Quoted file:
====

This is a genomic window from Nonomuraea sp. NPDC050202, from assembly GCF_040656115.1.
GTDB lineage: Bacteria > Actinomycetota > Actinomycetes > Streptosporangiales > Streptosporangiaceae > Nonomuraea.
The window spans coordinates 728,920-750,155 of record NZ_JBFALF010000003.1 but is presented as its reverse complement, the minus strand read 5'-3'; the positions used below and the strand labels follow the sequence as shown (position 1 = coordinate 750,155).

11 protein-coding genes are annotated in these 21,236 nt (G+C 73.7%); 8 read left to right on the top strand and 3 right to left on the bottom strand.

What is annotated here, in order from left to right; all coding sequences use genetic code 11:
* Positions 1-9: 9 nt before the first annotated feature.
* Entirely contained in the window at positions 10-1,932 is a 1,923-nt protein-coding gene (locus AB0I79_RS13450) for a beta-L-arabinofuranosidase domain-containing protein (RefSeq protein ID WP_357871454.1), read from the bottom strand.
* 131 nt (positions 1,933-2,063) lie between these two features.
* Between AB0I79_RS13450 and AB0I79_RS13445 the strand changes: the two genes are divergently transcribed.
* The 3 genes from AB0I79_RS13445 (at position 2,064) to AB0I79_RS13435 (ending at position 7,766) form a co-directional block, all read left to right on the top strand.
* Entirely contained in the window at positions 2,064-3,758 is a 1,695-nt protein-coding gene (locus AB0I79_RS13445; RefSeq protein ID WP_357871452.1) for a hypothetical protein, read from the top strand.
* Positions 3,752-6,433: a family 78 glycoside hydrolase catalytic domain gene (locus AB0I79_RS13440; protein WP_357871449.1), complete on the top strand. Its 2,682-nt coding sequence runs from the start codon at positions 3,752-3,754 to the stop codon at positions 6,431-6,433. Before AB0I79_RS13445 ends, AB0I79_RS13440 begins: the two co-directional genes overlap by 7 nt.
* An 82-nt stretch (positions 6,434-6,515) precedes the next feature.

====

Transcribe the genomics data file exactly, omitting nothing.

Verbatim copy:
This is a genomic window from Nonomuraea sp. NPDC050202, from assembly GCF_040656115.1.
GTDB lineage: Bacteria > Actinomycetota > Actinomycetes > Streptosporangiales > Streptosporangiaceae > Nonomuraea.
The window spans coordinates 728,920-750,155 of record NZ_JBFALF010000003.1 but is presented as its reverse complement, the minus strand read 5'-3'; the positions used below and the strand labels follow the sequence as shown (position 1 = coordinate 750,155).

11 protein-coding genes are annotated in these 21,236 nt (G+C 73.7%); 8 read left to right on the top strand and 3 right to left on the bottom strand.

What is annotated here, in order from left to right; all coding sequences use genetic code 11:
* Positions 1-9: 9 nt before the first annotated feature.
* Entirely contained in the window at positions 10-1,932 is a 1,923-nt protein-coding gene (locus AB0I79_RS13450) for a beta-L-arabinofuranosidase domain-containing protein (RefSeq protein ID WP_357871454.1), read from the bottom strand.
* 131 nt (positions 1,933-2,063) lie between these two features.
* Between AB0I79_RS13450 and AB0I79_RS13445 the strand changes: the two genes are divergently transcribed.
* The 3 genes from AB0I79_RS13445 (at position 2,064) to AB0I79_RS13435 (ending at position 7,766) form a co-directional block, all read left to right on the top strand.
* Entirely contained in the window at positions 2,064-3,758 is a 1,695-nt protein-coding gene (locus AB0I79_RS13445; RefSeq protein ID WP_357871452.1) for a hypothetical protein, read from the top strand.
* Positions 3,752-6,433: a family 78 glycoside hydrolase catalytic domain gene (locus AB0I79_RS13440; protein WP_357871449.1), complete on the top strand. Its 2,682-nt coding sequence runs from the start codon at positions 3,752-3,754 to the stop codon at positions 6,431-6,433. Before AB0I79_RS13445 ends, AB0I79_RS13440 begins: the two co-directional genes overlap by 7 nt.
* An 82-nt stretch (positions 6,434-6,515) precedes the next feature.